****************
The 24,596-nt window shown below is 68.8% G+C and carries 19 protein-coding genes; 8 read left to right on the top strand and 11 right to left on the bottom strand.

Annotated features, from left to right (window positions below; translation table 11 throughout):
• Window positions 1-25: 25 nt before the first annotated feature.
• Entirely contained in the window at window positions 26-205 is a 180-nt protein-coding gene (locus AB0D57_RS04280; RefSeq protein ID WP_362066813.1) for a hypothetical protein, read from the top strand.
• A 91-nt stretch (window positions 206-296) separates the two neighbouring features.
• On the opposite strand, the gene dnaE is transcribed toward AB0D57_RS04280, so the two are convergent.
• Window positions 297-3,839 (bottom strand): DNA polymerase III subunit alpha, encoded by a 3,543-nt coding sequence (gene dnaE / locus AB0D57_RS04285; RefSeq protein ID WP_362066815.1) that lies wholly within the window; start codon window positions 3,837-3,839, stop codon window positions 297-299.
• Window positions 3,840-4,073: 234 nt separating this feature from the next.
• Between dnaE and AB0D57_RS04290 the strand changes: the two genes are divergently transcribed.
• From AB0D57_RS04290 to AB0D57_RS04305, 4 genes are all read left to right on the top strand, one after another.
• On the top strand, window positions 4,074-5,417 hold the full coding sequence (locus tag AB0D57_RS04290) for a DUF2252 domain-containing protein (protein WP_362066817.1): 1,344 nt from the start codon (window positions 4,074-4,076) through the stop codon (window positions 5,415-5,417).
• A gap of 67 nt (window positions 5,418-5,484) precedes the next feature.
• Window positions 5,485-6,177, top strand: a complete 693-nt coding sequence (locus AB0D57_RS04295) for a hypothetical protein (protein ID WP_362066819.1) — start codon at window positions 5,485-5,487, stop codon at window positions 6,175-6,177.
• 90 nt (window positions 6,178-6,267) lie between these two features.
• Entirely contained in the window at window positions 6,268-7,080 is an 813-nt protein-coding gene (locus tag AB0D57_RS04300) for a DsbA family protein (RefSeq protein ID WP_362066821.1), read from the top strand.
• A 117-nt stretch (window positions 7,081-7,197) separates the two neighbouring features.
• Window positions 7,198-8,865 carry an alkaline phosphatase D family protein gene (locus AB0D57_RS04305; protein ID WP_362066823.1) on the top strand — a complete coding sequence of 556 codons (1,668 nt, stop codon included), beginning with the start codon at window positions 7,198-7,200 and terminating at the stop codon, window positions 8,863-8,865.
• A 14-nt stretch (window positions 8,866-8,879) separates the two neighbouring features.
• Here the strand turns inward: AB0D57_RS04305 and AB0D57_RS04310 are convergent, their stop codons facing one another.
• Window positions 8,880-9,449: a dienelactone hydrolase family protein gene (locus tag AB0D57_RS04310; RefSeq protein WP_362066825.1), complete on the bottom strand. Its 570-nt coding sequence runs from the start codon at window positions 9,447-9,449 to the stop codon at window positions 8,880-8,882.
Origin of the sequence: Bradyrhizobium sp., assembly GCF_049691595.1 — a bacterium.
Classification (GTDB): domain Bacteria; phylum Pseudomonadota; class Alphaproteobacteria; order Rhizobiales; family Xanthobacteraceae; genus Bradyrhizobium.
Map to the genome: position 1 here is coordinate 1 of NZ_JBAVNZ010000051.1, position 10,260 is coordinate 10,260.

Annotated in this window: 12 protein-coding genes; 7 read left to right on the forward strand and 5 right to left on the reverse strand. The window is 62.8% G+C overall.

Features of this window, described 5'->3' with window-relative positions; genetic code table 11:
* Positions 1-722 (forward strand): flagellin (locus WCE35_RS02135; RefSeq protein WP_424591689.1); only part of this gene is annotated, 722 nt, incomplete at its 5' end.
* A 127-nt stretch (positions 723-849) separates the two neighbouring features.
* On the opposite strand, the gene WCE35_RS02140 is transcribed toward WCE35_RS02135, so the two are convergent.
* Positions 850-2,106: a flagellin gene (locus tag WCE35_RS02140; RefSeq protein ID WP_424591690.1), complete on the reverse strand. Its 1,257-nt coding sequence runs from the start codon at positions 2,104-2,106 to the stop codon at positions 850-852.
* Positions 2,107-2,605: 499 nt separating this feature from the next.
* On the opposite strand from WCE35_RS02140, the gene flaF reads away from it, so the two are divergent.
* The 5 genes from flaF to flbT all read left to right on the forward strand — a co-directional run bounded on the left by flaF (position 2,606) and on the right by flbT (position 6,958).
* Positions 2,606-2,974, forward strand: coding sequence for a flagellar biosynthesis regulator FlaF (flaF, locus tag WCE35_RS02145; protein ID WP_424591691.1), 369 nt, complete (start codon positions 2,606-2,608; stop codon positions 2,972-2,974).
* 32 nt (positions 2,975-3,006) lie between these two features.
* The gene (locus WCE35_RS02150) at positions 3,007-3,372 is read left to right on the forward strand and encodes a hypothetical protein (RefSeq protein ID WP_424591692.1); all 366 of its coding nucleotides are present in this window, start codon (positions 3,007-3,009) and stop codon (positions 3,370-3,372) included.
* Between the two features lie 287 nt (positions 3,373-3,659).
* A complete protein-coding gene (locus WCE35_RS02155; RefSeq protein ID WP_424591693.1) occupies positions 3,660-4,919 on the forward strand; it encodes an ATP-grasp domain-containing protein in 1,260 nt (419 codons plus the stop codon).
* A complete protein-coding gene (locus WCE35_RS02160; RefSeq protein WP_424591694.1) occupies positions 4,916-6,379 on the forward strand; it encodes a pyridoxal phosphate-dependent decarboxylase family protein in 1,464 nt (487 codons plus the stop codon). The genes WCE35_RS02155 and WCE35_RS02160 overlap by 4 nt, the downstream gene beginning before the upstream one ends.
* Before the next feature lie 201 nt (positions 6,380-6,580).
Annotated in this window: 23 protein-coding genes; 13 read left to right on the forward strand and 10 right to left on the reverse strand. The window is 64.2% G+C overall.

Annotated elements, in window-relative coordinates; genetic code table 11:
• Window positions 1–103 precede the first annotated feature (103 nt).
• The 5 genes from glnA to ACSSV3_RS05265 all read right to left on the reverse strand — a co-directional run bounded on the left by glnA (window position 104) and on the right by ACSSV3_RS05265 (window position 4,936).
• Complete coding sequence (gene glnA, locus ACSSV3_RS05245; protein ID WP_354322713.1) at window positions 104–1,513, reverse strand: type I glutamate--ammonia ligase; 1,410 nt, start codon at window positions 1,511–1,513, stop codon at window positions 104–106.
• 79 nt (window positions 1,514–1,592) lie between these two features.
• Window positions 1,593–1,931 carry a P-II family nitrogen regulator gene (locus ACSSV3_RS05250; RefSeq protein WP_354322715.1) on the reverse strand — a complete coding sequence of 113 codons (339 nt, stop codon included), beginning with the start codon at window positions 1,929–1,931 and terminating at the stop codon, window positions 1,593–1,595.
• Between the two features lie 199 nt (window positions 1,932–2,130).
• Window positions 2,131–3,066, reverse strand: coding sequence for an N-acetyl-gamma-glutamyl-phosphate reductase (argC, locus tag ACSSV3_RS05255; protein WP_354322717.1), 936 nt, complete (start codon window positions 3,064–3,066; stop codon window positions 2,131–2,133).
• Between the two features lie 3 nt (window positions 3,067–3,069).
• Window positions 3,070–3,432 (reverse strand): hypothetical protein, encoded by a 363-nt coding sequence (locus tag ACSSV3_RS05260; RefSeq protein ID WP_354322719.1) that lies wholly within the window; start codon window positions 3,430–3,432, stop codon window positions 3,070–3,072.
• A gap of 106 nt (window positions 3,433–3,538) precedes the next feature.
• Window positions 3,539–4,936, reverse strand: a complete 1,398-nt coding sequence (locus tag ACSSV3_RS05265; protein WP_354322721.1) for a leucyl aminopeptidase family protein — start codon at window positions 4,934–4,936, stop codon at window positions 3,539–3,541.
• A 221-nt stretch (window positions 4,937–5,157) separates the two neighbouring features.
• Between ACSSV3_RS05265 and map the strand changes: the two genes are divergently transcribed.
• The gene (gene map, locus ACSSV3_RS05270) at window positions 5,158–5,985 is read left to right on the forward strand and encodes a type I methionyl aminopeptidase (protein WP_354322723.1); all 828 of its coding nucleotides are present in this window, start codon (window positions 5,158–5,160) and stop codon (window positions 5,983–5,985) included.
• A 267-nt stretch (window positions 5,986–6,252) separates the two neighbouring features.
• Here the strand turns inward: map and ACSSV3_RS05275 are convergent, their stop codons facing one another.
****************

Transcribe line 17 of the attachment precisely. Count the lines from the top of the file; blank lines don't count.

• Window positions 7,198-8,865 carry an alkaline phosphatase D family protein gene (locus AB0D57_RS04305; protein ID WP_362066823.1) on the top strand — a complete coding sequence of 556 codons (1,668 nt, stop codon included), beginning with the start codon at window positions 7,198-7,200 and terminating at the stop codon, window positions 8,863-8,865.